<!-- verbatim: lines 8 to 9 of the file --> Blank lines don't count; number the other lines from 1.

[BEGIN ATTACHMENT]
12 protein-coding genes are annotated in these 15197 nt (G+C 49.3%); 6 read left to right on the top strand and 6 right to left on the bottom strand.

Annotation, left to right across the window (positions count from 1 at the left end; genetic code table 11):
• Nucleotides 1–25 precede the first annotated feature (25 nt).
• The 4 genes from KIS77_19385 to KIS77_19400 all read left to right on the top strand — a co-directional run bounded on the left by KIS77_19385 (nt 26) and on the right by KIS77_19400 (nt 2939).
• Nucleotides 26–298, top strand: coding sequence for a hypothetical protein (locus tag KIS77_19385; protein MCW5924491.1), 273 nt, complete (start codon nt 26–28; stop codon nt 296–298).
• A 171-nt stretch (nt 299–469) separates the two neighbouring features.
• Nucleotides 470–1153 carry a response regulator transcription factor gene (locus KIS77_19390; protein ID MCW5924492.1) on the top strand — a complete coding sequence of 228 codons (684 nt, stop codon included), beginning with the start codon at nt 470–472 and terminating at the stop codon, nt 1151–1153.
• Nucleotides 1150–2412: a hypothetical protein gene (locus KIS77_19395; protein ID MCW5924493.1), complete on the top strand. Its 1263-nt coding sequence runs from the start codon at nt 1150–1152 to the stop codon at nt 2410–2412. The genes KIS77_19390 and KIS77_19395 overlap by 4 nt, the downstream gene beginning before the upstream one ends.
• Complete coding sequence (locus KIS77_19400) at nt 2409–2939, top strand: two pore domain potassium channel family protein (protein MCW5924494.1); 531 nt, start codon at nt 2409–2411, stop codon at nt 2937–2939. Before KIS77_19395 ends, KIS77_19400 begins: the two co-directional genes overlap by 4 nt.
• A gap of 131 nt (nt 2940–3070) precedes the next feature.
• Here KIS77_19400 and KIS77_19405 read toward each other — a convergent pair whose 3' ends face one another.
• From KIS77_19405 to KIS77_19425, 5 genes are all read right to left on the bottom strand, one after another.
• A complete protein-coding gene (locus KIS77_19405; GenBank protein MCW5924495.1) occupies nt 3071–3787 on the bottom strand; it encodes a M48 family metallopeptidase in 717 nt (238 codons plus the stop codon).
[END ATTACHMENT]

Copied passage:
• Nucleotides 1150–2412: a hypothetical protein gene (locus KIS77_19395; protein ID MCW5924493.1), complete on the top strand. Its 1263-nt coding sequence runs from the start codon at nt 1150–1152 to the stop codon at nt 2410–2412. The genes KIS77_19390 and KIS77_19395 overlap by 4 nt, the downstream gene beginning before the upstream one ends.
• Complete coding sequence (locus KIS77_19400) at nt 2409–2939, top strand: two pore domain potassium channel family protein (protein MCW5924494.1); 531 nt, start codon at nt 2409–2411, stop codon at nt 2937–2939. Before KIS77_19395 ends, KIS77_19400 begins: the two co-directional genes overlap by 4 nt.